Column: Craig Counsell says all the right things in his Cubs Convention debut. ‘You don’t think I can do it? Watch.’

Craig Counsell understands a lot of eyeballs will be on him in 2024 after signing a record five-year, $40 million deal to manage the Chicago Cubs.

Like any free agent who hits the jackpot, the pressure to live up to the contract simply will be something he’ll have to deal with from opening day.

Winning is not optional, it’s expected. There will be no learning curve or time to acclimate himself to the organization. It’s win or else.

But Counsell told the crowd Saturday at the Cubs Convention that he has been an underdog for most of his professional baseball career and doesn’t know any other way to be. So don’t expect any changes in his demeanor or managerial style just because he changed uniforms. Counsell wore gym shoes and a black hoodie to his Cubs Convention debut.

“You’ve just got to do it your way,” Counsell said. “I’m quite aware of what happened in the position I am in, and I’m grateful for it. But it almost makes me feel like nobody thinks I can do it now. That’s how I’m processing it now — (that) you don’t think I can do this.

“You don’t think I can do it? Watch.”

It was a bold statement, especially coming on his first day of interacting with Cubs fans. I’ve listened to many managers come to the Cubs Convention since my first one as a Tribune reporter in 1987, including Don Zimmer, Dusty Baker, Lou Piniella, Joe Maddon and David Ross. But I don’t recall any of them challenging people to doubt him on his opening day.

It might be just what this team needs because the Cubs, as currently constructed, have left a lot of room for doubts. To suggest it is a better team than the one that ended 2023 is crazy. Unless they re-sign Cody Bellinger, the lineup is not one that most teams will fear. The Shōta Imanaga deal was likely a good one, but the rotation still lacks depth. And there’s the nagging question of what to do with Christopher Morel, the energizer bunny who lacks a set position to play.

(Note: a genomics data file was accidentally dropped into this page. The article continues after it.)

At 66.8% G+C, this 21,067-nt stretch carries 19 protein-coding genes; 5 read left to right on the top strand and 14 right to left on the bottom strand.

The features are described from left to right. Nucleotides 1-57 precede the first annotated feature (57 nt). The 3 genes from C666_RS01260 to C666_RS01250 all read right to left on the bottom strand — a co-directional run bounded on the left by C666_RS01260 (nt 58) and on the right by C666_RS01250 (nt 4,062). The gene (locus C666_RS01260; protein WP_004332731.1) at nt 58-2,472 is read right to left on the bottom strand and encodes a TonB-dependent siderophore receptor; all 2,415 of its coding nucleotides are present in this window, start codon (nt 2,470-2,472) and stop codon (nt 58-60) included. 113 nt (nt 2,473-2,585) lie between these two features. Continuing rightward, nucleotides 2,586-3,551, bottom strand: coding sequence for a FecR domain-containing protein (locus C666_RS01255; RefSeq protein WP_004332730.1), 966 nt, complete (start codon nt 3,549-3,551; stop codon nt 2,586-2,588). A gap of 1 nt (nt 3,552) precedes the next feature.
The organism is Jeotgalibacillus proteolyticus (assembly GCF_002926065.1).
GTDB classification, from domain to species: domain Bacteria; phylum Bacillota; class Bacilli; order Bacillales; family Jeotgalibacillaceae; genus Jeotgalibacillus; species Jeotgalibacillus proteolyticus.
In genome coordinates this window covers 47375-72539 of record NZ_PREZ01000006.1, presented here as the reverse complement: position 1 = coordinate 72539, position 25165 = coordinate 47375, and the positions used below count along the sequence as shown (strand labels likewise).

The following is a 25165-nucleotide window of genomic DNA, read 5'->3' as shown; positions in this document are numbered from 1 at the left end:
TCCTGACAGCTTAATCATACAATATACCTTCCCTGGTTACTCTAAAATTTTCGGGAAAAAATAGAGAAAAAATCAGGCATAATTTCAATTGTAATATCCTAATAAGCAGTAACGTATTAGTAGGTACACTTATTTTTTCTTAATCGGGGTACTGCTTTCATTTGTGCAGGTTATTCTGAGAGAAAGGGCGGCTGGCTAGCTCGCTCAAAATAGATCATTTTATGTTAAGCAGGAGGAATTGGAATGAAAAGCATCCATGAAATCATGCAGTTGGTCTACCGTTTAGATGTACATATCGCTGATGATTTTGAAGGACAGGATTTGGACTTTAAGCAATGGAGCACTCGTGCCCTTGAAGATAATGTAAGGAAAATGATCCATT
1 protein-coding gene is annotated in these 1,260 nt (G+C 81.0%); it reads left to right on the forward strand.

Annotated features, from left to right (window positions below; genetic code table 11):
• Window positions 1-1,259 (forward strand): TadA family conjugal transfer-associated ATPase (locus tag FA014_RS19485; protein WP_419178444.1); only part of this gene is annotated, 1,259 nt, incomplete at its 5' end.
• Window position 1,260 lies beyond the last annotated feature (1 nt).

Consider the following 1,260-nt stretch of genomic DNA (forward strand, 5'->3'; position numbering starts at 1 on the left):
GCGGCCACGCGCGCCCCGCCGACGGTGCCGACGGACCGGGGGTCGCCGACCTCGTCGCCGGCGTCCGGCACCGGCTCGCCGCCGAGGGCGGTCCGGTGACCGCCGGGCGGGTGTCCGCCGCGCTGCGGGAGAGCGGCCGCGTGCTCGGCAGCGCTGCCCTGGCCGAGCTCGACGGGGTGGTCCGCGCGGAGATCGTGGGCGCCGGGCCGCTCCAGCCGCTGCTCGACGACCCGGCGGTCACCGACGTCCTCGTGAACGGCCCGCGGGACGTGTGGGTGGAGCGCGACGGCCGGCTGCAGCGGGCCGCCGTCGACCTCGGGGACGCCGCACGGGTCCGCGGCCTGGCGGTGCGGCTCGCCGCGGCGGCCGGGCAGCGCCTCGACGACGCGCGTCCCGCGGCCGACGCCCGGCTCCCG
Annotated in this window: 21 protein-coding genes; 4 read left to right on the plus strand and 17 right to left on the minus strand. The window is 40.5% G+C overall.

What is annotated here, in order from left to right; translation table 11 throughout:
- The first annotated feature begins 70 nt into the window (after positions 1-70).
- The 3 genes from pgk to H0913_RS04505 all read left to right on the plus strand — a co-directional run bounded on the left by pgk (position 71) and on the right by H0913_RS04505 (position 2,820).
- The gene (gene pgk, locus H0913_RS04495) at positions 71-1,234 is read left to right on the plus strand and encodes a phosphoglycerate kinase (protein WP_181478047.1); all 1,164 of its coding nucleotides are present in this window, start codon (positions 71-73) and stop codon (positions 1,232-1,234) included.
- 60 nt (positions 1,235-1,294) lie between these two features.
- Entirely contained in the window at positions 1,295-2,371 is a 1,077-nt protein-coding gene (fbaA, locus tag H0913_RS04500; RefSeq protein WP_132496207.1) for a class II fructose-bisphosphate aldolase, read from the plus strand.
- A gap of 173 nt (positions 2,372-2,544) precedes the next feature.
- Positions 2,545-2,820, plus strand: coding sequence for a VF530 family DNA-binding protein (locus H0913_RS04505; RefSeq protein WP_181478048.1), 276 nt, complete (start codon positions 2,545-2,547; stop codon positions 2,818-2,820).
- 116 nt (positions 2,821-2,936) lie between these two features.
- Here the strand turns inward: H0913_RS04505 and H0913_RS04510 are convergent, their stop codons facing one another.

But it’s early, even with spring training a month away. Bellinger might not be a Cub, but his name was brought up on numerous occasions from fans and reporters.

Counsell said he has quizzed his staff for lineups and written down some possible lineups of his own, only to be told by President Jed Hoyer not to bother.

“Jed said it was the fourth inning, so I don’t have to,” he told fans.

So Counsell wrote a version with Bellinger and one without him?

“No,” he told reporters with a laugh. “Nice try.”

If it’s only the fourth inning of the offseason, Hoyer is only getting started in his deal-making. That suggests they could go all the way to the start of spring training before finishing the roster construction, waiting for the right deal instead of panicking to satiate impatient fans.

“We don’t have any fixed deadline,” general manager Carter Hawkins said. “In a perfect world you have your team going into spring training. A lot of these players that sign in March and into the season, it’s just a tough transition phase to get back up to speed when you’re behind the eight ball that way. It doesn’t mean it can’t work, but it seems like it’s harder to work. That’s anecdotal, of course. We wouldn’t rule it out. It would be foolish to rule anything out. But we’d much prefer to get our team sooner than later.”

Counsell was fine with the slow pace of the offseason.

“You have to adjust, and in Jed’s role, you have to be patient,” he said. “And when deals present themselves, you make them. And if you don’t do it that way, you’re probably making deals you don’t like. ... Trying to get your team better really never ends. There is no end date to that.”

First impressions Saturday were mostly positive as Counsell spun stories about an 0-for-44 slump, how a Garth Brooks moment in spring training helped him change his batting stance and how he went to a casting call in Milwaukee for a bit role in the 1989 film, “Major League” but was told: “You look like you are 12 — you could be the batboy.”

Perhaps the singular moment that won over the most fans Saturday was when Counsell discussed his philosophy on bunting, which he rarely asks players to do.

“I think we love the word ‘sacrifice,’ ” he explained. “However, if the sacrifice isn’t successful, it’s not good for the team.”

At his first Cubs Convention in 2003, Baker told fans to embrace the concept of hope in spring training, when young players can emerge out of nowhere and make teams better.

“You have to leave some room for some spontaneous surprise,” Baker said.

Likewise, Counsell said he firmly believes in the farm system and the possibility of winning with a youngish team. But he told a gaggle of reporters that “solving for wins” can be done in different ways, and he’s not against spending whatsoever.

“Look, I don’t want to knock star players,” he said, laughing. “If you can get a player that does a lot, that’s incredibly valuable. Bats in lineups, they help teams. You’re looking for them for sure. But you’ve got to acquire them the right way.”

Counsell has spent almost two months on the job getting to know his new surroundings, players and staff and learning the idiosyncrasies of Cubs fans. After being associated with the Brewers for so long, he’s starting to feel comfortable in blue pinstripes, albeit with the same black hoodie.

“It feels better certainly working with players,” he said. “Even this weekend feels better, meeting players, interacting with fans. That feels like the job I was supposed to do.”

And remember, it’s only the fourth inning.